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State v. New Holland

Supreme Court of North Dakota

August 31, 2015

State of North Dakota, Plaintiff and Appellee
New Holland, LW230B Payloader VIN: ZEF00W23100955104, Defendant and Arnie Rummel, Agent of the North Dakota Bureau of Criminal Investigation, Interested Party and Appellant and Darrell Schrum, Interested Party and Appellee

Appeal from the District Court of Dickey County, Southeast Judicial District, the Honorable Daniel D. Narum, Judge.

Gary D. Neuharth, Dickey County State's Attorney, Ellendale, N.D., for plaintiff and appellee.

Jonathan R. Byers, Office of the Attorney General, Bismarck, N.D., for interested party and appellant.

Mark A. Friese (argued) and Neil J. Roesler (appeared), Fargo, N.D., for interested party and appellee.

Dale V. Sandstrom, Daniel J. Crothers, Lisa Fair McEvers, William F. Hodny, S.J., Gerald W. VandeWalle, C.J. Opinion of the Court by Sandstrom, Justice.


Dale V. Sandstrom, Justice.

Page 137

[¶1] The State appeals from a district court order finding Arnie Rummel in contempt of court and awarding remedial contempt sanctions to Darrell Schrum. Although it appears undisputed that Rummel secured a search warrant to seize a payloader as evidence of a crime, while intending to hand it over immediately to a non-law enforcement party, we conclude the district court erred in ordering Rummel and the Attorney General to pay compensatory remedial contempt sanctions without first requiring compliance with the statutory requirements for claims against the State. We reverse and remand.


[¶2] On May 20, 2014, Bureau of Criminal Investigation Special Agent Arnie Rummel applied for a search warrant for the Darrell Schrum Trucking Shop in Dickey County, claiming there was probable cause to believe a stolen New Holland payloader was being concealed in the shop. The district court issued the search warrant to seize the payloader as evidence of a crime and commanding that it be brought before the court. Rummel executed the search warrant two days later and took custody of the payloader. Rummel immediately handed the payloader over to a non-law enforcement, non-government party who trucked the payloader out of North Dakota.

[¶3] On June 4, 2014, Schrum moved for return of property under N.D.R.Crim.P. 41, and a new case number was opened for the motion. Schrum claimed he purchased the payloader as a good-faith purchaser and requested the court order the property be returned to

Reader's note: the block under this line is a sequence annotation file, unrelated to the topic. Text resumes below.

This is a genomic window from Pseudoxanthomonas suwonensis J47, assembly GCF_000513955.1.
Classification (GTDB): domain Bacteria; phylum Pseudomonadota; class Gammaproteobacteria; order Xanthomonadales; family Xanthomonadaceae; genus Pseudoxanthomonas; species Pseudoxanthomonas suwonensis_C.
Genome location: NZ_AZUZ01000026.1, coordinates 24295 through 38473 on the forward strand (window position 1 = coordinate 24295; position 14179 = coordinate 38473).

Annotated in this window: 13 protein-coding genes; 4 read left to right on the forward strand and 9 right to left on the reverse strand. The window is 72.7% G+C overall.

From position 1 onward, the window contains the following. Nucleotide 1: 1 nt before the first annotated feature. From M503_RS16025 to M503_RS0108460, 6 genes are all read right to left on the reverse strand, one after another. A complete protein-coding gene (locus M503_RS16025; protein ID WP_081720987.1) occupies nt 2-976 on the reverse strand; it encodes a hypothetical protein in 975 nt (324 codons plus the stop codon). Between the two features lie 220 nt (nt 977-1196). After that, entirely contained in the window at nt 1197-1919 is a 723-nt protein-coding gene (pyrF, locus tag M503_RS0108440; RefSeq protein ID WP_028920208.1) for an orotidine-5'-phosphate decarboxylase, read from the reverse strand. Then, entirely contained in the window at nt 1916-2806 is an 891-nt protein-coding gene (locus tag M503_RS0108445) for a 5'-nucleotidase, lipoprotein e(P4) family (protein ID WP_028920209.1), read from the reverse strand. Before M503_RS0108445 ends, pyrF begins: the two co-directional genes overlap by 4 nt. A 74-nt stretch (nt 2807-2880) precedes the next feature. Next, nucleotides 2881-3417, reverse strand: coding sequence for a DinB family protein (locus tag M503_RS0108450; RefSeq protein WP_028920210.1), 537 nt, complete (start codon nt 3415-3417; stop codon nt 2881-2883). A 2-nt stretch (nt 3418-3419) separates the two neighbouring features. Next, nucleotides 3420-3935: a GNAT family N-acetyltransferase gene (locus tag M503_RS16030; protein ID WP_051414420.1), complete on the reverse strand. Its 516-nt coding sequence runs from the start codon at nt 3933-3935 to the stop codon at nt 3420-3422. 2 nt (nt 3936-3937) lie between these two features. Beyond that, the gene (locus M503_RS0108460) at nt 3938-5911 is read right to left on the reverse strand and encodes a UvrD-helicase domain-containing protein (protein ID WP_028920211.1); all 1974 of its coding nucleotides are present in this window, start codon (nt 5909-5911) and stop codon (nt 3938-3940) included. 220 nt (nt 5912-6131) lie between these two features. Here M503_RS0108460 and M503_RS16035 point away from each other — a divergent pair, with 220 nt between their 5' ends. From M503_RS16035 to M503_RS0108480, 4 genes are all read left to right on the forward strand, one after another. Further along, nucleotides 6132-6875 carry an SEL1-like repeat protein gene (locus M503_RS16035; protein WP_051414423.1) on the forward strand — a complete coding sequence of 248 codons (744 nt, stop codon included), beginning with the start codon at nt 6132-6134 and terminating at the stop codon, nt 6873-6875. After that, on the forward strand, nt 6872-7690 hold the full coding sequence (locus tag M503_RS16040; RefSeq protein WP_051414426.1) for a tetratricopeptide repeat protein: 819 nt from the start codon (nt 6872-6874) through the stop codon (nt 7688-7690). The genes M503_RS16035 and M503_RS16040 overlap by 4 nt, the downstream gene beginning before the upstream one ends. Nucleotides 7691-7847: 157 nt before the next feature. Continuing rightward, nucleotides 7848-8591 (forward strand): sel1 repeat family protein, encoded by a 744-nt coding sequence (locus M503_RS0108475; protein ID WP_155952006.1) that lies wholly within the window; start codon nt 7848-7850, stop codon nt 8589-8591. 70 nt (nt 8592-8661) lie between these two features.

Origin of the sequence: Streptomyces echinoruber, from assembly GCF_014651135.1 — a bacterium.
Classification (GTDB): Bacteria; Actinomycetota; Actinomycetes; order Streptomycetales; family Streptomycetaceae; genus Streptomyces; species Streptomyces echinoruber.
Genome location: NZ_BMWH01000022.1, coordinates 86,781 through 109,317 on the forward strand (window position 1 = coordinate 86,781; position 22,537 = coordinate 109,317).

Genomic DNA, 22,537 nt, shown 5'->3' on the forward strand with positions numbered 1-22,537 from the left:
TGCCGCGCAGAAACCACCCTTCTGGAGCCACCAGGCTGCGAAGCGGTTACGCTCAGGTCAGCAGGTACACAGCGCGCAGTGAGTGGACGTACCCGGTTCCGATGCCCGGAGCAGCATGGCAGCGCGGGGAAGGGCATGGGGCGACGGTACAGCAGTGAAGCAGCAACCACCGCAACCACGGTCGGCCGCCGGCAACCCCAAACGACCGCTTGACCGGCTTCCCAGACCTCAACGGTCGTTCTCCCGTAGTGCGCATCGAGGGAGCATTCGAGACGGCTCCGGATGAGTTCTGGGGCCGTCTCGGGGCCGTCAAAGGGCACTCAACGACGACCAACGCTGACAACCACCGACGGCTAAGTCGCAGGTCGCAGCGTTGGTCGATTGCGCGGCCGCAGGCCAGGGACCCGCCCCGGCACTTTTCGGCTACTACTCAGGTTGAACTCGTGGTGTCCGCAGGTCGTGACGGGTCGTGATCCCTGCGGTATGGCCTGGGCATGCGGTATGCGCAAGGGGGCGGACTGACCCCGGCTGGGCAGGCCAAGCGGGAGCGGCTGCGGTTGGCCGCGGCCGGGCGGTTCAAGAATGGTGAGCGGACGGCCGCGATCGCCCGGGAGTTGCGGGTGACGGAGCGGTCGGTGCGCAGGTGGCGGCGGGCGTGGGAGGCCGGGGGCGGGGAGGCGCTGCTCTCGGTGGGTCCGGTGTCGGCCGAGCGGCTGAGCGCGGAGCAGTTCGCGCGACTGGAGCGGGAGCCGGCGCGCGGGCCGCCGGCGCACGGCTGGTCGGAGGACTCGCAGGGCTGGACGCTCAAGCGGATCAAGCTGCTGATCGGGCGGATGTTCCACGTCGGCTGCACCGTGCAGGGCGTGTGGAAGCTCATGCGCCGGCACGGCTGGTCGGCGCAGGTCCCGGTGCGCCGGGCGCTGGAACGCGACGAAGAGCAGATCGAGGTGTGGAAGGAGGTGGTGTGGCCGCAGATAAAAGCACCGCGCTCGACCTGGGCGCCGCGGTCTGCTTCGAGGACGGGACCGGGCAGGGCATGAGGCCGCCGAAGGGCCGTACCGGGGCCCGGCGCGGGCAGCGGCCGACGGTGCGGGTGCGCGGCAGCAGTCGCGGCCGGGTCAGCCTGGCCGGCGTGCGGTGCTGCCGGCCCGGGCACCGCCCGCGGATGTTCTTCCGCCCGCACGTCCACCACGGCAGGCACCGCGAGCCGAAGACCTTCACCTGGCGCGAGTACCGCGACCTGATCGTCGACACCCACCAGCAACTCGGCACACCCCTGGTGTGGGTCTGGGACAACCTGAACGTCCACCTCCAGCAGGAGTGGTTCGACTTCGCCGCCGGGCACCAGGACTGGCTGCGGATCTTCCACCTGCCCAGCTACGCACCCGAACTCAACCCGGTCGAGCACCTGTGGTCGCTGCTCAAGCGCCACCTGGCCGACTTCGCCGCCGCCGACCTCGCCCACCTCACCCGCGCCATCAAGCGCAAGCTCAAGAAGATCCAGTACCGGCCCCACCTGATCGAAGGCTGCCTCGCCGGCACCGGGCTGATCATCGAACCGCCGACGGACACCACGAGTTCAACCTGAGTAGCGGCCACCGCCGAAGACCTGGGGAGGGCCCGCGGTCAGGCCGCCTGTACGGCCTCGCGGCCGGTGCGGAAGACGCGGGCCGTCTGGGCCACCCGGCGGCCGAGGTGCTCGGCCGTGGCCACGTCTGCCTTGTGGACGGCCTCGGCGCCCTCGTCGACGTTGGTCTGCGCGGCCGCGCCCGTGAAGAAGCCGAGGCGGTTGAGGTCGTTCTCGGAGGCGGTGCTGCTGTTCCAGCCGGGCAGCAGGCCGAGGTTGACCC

Page 138

him immediately or, alternatively, the property not be transferred or transported further until the ownership issues were resolved. Schrum alleged he purchased the payloader from Jay Hansell in Iowa for $13,500, and Hansell acquired the payloader from Greg Luss in Tennessee for partial satisfaction of a debt Luss owed Hansell. Schrum claimed he asked Hansell for assurances the payloader was not stolen, his insurance company confirmed it was not stolen, he assumed the asking price reflected the significant amount of work and repair the payloader needed, and the payloader was not reported stolen until one month after he had purchased it and had spent significant amounts of time and money into making the payloader operational. He argued he is a good-faith purchaser, the rights of the parties involved needed to be resolved in a civil forum, and the seizure of the payloader under " criminal rules" was inappropriate.

[¶4] The district court held a hearing on June 4, 2014. The Dickey County state's attorney and an assistant attorney general appeared on behalf of the State. Schrum and Rummel testified. After the hearing, the court granted Schrum's motion and ordered the State and Rummel to return the payloader to the Dickey County Sheriff for safekeeping by June 6, 2014.

[¶5] On June 10, 2014, Schrum moved for contempt and requested remedial contempt sanctions. Schrum claimed the search warrant required law enforcement to seize the payloader and bring it before the court, Rummel released the payloader to a trucking company without authorization, and the payloader was taken out of the state. Schrum contended the court ordered Rummel to return the property to Dickey County, but Rummel did not comply with the court's order. He reported the payloader was in Mexico and later advised counsel the payloader was in Texas. Schrum requested the court order Rummel and the State to reimburse him for the loss and injury he incurred as a result of the contempt in an amount to be determined following a hearing, but not less than $34,148.24, which included compensating him for the cost of the payloader, the expenses he incurred repairing the payloader, the travel expenses he incurred to purchase the payloader in Iowa, insurance, and other expenses. Schrum also requested remedial contempt sanctions of $2,000 per day until the payloader was returned to Dickey County.

[¶6] The Dickey County state's attorney responded to the motion and claimed it did not participate in the removal of the payloader from Schrum's property, it did not participate in transferring the payloader to the trucking company, and the sheriff only provided security for Rummel and other agents during the execution of the warrant. The Attorney General responded to the motion, disputing Schrum's factual allegations and arguing the proceeding should not be used as a civil action for Schrum to litigate his civil claims.

[¶7] On September 2, 2014, the district court held a hearing, and the court found Rummel was in contempt and said it planned to order Rummel and the State to pay contempt sanctions to compensate Schrum in the amount of $48,839.74 for the value of the property and other costs. The Attorney General objected to the process used and argued the court was giving Schrum the equivalent of a civil judgment without a complaint or summons, litigation on the ownership of the payloader, discovery, and notice the court ...

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